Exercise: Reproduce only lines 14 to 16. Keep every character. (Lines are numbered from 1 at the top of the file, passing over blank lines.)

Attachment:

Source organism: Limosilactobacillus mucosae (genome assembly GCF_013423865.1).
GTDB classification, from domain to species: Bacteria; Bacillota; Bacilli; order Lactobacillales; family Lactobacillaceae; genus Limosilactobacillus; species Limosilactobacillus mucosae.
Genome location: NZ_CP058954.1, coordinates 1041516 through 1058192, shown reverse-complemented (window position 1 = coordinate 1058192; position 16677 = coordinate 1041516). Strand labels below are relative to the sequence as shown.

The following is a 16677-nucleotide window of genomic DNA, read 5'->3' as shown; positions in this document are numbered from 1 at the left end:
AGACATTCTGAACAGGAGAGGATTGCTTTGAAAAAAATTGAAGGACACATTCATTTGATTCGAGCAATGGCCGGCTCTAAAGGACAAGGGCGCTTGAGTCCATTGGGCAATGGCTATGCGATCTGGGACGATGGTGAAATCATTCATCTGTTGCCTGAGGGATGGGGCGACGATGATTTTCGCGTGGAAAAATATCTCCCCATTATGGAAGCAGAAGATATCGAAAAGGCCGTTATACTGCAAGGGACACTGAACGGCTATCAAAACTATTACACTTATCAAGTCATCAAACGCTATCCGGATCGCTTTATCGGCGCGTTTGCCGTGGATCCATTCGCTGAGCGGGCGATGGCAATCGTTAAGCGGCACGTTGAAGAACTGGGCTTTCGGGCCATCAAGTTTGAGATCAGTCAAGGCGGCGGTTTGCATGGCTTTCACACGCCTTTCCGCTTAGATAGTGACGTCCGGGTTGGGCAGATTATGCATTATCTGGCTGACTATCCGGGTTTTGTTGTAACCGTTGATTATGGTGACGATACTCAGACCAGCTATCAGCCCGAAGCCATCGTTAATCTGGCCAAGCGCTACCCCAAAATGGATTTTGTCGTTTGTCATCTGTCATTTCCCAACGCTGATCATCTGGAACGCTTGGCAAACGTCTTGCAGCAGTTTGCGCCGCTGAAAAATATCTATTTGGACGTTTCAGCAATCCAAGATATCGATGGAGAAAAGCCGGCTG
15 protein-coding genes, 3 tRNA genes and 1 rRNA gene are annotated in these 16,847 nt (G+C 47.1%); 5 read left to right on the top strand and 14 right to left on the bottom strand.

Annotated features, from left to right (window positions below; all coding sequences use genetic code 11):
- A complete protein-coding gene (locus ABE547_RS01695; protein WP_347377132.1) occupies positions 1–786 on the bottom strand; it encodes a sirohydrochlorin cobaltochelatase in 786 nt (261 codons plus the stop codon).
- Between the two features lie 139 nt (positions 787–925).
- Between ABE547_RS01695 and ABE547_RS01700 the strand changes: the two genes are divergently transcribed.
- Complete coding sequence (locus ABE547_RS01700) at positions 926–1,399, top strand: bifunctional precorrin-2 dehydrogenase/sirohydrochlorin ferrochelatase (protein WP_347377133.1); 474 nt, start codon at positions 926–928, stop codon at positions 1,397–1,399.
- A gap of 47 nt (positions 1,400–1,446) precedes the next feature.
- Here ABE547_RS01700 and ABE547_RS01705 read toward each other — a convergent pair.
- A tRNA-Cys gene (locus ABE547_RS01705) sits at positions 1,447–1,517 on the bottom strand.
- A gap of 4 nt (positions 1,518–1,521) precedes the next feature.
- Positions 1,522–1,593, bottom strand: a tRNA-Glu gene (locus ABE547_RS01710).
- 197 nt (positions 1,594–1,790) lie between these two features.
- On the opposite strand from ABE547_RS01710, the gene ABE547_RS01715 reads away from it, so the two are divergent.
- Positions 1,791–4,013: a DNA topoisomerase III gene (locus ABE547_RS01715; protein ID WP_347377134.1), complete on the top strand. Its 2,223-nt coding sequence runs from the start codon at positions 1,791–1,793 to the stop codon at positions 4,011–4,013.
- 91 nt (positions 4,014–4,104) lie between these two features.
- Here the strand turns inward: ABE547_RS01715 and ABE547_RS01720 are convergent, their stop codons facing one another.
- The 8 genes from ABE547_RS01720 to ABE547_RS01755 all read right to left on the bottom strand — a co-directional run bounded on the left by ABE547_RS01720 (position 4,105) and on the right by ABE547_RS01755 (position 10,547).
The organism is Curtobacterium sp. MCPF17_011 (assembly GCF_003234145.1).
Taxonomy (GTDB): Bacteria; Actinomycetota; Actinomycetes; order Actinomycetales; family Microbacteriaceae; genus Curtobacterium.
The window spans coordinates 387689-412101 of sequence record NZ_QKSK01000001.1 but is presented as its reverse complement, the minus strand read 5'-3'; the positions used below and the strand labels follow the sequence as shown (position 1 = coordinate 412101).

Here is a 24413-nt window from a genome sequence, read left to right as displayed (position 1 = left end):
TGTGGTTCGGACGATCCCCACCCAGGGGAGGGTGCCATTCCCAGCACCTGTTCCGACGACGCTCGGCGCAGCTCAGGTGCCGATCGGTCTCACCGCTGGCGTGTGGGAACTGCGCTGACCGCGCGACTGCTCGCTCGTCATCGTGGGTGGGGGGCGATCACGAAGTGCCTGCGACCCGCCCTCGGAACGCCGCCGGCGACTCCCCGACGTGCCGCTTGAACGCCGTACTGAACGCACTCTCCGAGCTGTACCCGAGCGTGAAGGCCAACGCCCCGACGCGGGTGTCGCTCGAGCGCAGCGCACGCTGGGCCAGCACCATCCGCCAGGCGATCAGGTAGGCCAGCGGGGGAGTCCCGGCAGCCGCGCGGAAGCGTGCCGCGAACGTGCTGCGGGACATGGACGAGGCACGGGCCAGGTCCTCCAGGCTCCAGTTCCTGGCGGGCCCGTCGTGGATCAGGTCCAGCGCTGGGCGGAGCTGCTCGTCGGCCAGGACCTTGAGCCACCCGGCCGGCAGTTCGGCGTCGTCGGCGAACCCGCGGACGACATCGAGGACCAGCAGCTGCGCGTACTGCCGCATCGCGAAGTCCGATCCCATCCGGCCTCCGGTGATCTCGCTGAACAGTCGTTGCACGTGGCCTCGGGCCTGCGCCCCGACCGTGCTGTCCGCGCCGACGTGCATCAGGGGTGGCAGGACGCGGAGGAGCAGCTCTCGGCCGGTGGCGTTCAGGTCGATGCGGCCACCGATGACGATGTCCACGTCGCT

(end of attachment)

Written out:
- A tRNA-Cys gene (locus ABE547_RS01705) sits at positions 1,447–1,517 on the bottom strand.
- A gap of 4 nt (positions 1,518–1,521) precedes the next feature.
- Positions 1,522–1,593, bottom strand: a tRNA-Glu gene (locus ABE547_RS01710).